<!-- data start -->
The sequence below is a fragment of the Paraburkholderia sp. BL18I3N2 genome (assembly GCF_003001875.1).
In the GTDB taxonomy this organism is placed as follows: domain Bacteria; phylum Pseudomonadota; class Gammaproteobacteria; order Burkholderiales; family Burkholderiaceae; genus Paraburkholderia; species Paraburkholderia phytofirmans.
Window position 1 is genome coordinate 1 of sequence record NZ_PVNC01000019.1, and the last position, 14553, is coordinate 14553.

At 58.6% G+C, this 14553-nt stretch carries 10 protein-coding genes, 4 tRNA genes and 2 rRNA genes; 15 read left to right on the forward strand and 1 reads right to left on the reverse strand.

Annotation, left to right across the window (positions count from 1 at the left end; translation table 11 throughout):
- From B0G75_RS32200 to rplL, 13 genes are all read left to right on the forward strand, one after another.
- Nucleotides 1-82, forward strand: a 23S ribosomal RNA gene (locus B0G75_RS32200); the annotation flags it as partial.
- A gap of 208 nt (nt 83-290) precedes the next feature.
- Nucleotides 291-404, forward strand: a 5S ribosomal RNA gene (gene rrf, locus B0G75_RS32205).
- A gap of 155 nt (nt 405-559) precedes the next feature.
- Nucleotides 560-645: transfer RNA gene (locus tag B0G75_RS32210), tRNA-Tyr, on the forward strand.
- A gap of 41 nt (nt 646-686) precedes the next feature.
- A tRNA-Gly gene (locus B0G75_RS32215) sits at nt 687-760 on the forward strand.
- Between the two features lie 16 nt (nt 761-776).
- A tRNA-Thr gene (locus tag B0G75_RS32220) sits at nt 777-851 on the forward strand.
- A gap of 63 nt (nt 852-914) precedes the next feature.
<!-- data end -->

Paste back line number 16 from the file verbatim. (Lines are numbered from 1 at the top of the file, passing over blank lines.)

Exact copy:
- A gap of 63 nt (nt 852-914) precedes the next feature.